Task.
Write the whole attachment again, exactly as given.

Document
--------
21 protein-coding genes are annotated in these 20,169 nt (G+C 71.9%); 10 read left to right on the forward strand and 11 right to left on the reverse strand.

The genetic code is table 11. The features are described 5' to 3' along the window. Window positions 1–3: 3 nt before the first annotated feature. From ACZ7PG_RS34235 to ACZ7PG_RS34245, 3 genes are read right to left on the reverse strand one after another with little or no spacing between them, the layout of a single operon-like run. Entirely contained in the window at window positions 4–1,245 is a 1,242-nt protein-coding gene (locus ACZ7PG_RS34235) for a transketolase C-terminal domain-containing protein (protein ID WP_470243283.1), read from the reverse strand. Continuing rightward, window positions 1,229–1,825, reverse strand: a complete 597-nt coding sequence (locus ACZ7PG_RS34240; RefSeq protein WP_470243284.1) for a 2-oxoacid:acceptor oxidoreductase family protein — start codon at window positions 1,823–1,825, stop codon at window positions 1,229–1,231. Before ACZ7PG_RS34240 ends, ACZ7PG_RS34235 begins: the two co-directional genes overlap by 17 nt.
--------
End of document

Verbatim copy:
21 protein-coding genes are annotated in these 20,169 nt (G+C 71.9%); 10 read left to right on the forward strand and 11 right to left on the reverse strand.

The genetic code is table 11. The features are described 5' to 3' along the window. Window positions 1–3: 3 nt before the first annotated feature. From ACZ7PG_RS34235 to ACZ7PG_RS34245, 3 genes are read right to left on the reverse strand one after another with little or no spacing between them, the layout of a single operon-like run. Entirely contained in the window at window positions 4–1,245 is a 1,242-nt protein-coding gene (locus ACZ7PG_RS34235) for a transketolase C-terminal domain-containing protein (protein ID WP_470243283.1), read from the reverse strand. Continuing rightward, window positions 1,229–1,825, reverse strand: a complete 597-nt coding sequence (locus ACZ7PG_RS34240; RefSeq protein WP_470243284.1) for a 2-oxoacid:acceptor oxidoreductase family protein — start codon at window positions 1,823–1,825, stop codon at window positions 1,229–1,231. Before ACZ7PG_RS34240 ends, ACZ7PG_RS34235 begins: the two co-directional genes overlap by 17 nt.